Glasgow-based Mackenzie Construction has appointed a research director to further develop a system to reduce excavation waste from road works.
Following funding from Innovate UK, the company hired Bruna Lopes to lead research on its Smart Surface project, a hydraulic road binder system that stabilizes existing soil conditions to create or repair paths, roads and land. hard. This reduces the need to remove existing waste from the site to landfill, which is then replaced with similar volumes of newly mined aggregate.
Financial support from Innovate UK has enabled Mackenzie to establish a Knowledge Transfer Partnership (KTP) with the Department of Civil and Environmental Engineering at the University of Strathclyde. KTP partnerships aim to improve competitiveness by strengthening collaboration between companies and university research organizations.
Ms Lopes will work with Dr Matteo Pedrotti and Professor Alessandro Tarantino at the university to study the interaction between Smart Surface binder and soil to provide clear technical specifications to ensure soil stability in multiple environments and applications.
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Launched in 2018, Smart Surface has already been tested in many industries with clients such as ScottishPower, Scottish Canals and South Lanarkshire Council. The KTP is expected to expand its use in other related areas.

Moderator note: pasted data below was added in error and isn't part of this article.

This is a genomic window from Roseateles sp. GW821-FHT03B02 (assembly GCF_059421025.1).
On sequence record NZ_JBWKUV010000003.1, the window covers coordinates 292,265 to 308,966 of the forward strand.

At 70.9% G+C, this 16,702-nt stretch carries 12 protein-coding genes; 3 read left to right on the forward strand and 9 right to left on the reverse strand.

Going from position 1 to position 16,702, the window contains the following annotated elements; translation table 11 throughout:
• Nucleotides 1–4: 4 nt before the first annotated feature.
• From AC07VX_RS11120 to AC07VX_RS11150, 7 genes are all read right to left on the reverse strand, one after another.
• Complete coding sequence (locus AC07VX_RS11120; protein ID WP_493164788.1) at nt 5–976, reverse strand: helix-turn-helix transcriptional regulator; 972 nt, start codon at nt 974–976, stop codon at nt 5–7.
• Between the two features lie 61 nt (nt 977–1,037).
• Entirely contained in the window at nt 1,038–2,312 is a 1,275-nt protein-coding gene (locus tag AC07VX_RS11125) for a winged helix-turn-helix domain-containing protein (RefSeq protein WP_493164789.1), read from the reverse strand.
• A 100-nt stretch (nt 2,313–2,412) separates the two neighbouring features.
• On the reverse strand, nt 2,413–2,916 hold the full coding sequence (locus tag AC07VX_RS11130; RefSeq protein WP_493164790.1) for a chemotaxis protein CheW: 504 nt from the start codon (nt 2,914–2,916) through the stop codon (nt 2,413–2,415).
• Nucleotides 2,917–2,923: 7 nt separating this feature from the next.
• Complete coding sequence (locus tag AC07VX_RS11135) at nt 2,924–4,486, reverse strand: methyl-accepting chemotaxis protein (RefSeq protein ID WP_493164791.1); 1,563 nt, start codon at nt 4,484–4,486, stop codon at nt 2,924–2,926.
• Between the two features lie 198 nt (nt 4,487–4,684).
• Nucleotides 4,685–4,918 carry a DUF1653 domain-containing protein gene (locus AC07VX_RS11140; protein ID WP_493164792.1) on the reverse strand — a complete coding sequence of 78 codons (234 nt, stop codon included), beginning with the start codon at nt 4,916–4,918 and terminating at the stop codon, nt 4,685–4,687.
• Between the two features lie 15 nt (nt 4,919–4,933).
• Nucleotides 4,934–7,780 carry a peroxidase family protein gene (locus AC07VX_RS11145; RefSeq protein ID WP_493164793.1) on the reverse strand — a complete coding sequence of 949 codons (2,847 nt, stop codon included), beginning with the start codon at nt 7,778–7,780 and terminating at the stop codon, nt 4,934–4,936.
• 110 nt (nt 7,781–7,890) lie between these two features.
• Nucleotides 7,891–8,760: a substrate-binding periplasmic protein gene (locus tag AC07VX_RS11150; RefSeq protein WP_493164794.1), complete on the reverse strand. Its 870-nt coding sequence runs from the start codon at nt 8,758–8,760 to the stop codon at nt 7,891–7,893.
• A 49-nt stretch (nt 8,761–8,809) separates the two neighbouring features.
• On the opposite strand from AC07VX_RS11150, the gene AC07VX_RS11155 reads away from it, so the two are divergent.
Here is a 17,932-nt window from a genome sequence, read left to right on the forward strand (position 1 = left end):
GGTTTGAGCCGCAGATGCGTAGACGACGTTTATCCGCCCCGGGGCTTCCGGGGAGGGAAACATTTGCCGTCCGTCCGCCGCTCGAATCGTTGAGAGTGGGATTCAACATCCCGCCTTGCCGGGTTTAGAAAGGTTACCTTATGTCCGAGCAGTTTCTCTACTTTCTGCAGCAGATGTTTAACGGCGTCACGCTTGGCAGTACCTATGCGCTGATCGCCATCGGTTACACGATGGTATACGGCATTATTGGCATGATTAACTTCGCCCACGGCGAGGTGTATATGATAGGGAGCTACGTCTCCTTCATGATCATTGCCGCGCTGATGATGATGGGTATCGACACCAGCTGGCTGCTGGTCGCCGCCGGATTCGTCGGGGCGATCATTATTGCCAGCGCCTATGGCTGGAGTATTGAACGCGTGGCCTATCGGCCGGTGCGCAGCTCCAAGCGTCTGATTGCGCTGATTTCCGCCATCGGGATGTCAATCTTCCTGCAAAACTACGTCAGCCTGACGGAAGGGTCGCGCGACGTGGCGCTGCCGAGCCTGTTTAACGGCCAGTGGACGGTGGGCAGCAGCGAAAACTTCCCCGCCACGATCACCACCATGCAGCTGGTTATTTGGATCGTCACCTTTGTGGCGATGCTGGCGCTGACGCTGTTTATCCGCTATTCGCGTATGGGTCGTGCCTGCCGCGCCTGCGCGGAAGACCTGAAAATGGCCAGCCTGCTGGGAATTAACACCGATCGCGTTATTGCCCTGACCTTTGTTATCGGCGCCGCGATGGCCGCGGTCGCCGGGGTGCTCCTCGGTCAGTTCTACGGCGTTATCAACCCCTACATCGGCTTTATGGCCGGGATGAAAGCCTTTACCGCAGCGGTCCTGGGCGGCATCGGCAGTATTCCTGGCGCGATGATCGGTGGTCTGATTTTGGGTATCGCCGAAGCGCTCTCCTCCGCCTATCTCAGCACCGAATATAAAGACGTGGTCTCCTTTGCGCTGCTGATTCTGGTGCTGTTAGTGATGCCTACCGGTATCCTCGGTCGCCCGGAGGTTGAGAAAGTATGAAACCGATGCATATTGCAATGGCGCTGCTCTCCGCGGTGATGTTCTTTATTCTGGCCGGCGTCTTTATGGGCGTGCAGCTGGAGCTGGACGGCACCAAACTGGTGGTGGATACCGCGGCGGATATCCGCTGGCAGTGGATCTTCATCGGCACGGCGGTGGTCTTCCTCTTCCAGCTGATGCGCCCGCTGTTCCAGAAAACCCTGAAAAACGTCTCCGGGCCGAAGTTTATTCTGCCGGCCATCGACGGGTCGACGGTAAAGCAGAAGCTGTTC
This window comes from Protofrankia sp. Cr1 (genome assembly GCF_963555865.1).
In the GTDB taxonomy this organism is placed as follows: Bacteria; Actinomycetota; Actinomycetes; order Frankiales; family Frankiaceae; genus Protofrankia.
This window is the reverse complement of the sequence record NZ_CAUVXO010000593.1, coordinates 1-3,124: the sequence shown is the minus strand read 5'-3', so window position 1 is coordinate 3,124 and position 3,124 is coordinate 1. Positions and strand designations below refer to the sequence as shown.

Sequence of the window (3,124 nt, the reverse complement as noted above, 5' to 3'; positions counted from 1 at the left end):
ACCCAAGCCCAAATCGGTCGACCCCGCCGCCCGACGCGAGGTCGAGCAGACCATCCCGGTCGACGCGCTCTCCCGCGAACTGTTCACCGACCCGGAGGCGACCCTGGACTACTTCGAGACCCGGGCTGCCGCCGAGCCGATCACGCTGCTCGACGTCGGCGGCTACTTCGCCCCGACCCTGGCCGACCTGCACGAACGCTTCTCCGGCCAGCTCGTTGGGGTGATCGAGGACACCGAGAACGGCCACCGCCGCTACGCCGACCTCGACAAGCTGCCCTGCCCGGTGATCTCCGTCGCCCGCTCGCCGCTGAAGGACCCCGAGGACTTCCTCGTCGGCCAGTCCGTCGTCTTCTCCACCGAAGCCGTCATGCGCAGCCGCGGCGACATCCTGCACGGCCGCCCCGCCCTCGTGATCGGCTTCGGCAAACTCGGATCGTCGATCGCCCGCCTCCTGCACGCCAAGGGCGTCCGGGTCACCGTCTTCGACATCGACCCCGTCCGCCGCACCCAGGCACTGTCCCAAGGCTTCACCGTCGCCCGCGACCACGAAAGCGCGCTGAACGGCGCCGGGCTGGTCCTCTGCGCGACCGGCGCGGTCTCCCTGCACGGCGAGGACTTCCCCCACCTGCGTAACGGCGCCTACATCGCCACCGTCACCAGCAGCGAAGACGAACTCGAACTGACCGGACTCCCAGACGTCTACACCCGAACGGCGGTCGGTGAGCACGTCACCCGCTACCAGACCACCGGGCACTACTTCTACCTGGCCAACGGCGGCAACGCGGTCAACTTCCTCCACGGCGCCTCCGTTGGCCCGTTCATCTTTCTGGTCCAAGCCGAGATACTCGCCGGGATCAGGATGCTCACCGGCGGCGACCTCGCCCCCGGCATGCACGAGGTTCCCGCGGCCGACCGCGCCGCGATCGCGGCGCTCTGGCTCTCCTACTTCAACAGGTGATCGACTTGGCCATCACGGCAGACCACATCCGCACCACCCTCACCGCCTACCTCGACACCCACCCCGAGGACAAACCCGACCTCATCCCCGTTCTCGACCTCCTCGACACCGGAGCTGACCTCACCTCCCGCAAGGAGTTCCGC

“We are delighted to have Bruna on board this project and are extremely proud to move this project forward so that we can help our clients achieve their ambitious net zero goals,” said Mackenzie Managing Director Andy Dalrymple.
“Ultimately, the KTP project will allow us to offer our customers a more sustainable and circular coating solution and progressive service resulting in greater reduction in costs, project times, carbon emissions and waste. ‘environmental impact.”
Founded in 1980, Mackenzie has offices in Glasgow and Inverness specializing in civil engineering and structural repairs.